The red variety comes from France. The name derives from the Ruby Color of the grapes. Synonyms grouped alphabetically by country are Grande Vidure ( Chile ); Cabernet Gernischt, Cabernet Shelongzhu ( China ); Bouton Blanc, Cabernella, Cabernelle, Cabernet Carmenere, Carbonet, Carbouet, Carménègre, Caremenelle, Carménère, Carmeneyre, Grosse Vidure ( France ); Bordo, Cabernet Grosso, Uva Francesca ( Italy ). It may, despite seemingly suggestive synonyms or morphological Similarities do not match the varieties Cabernet Franc. Cabernet Sauvignon. Gros Cabernet or Merlot be confused.
According to done in 2013 DNA analysis Carmenère is from a probably natural crossroads Mourál x Cabernet Franc emerged. (until then Gros Cabernet adopted as mother strain). This explains the confusion with Cabernet Sauvignon and Merlot, both of which have Cabernet Franc as parent. There were confusions in northern Italy, where in the 1980s and 1990s under the name Cabernet Franc vines were in fact Carmenère. And in Chile, she was mistaken until the 1990s with Merlot. The cultivated in China variety Cabernet Gernischt is identical to Carmenère according to DNA analysis. The variety Carmenère was crossing partner in the new breed Gosen,
The late-ripening, unsustainable vine tends to Verrieseln and is prone to root problems. It produces a dark purple, full-bodied red wine with soft tannins and a variety of blackberry, blackberry aromas pepper. chocolate. tobacco and leather, It was first mentioned in 1783 in the Bergerac area under the name Carmeynere. The variety was especially in the early 18th century Médoc much appreciated and founded together with the Cabernet Franc the glory of the local top Châteaux. Before the phylloxera she was more likely to blend in Bordeaux wines.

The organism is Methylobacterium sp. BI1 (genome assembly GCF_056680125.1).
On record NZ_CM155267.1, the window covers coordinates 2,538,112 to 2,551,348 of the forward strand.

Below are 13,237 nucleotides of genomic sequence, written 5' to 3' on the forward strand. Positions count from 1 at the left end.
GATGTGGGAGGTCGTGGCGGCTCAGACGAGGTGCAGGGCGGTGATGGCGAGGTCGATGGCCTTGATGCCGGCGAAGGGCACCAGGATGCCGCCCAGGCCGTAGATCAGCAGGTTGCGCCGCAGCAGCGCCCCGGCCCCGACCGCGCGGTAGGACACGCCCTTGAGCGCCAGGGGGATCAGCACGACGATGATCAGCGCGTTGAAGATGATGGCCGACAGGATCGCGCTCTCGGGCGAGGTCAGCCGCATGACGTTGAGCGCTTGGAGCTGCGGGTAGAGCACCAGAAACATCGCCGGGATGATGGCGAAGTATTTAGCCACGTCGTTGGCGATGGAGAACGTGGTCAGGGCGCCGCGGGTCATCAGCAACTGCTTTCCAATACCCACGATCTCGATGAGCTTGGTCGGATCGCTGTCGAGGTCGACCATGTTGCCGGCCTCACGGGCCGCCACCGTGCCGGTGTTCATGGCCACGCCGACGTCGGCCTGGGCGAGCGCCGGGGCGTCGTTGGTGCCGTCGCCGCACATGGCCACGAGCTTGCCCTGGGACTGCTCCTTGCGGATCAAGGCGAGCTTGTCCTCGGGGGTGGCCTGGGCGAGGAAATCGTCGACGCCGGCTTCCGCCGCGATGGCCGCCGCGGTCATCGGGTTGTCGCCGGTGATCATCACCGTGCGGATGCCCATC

Due to the uncertain yields other varieties were given preference, so that they were almost extinct in France. But she learned in the Médoc through a reactivation program a certain revival and occupy 29 acres. More stocks in Europe are only available in Croatia (19 ha) and in larger quantities in Italy, Here is especially in the northeast in the three regions Friuli-Venezia Giulia. Lombardy and Veneto approved in some DOC areas and occupies a total of 1,074 hectares of vineyards.
Overseas, the species is particularly in Chile popular, where it was introduced in the mid-19th century. She was often grown together with Merlot and therefore confused in the episode. The fact that many of the alleged Merlot vines are Carmenère dates back to 1994 by the French ampelographer Jean-Michel Boursiquot (* 1958) and proved by 1997 carried out DNA analysis. The variety was officially recognized or approved in Chile only in 1998. The Chilean acreage amounts to a total of 8,827 hectares.
There are more stocks overseas in Argentina (56 ha), Australia. Brazil (7 ha), China under Cabernet Gernischt (1.353 ha), California (22 ha) and Canada (2 ha). Carmenère took under her various names in 2010, a total of 11,360 hectares of vineyards. Compared to the year 1990 with then 5,711 hectares, there was thus a doubling. It occupies it in the worldwide varieties ranking the rank 63.
Source: Wine Grapes / J. Robinson, J. Harding, J. Vouillamoz / Penguin Books Ltd. 2012
Pictures: Ursula Bruehl, Doris Schneider, Julius Kühn Institute (JKI)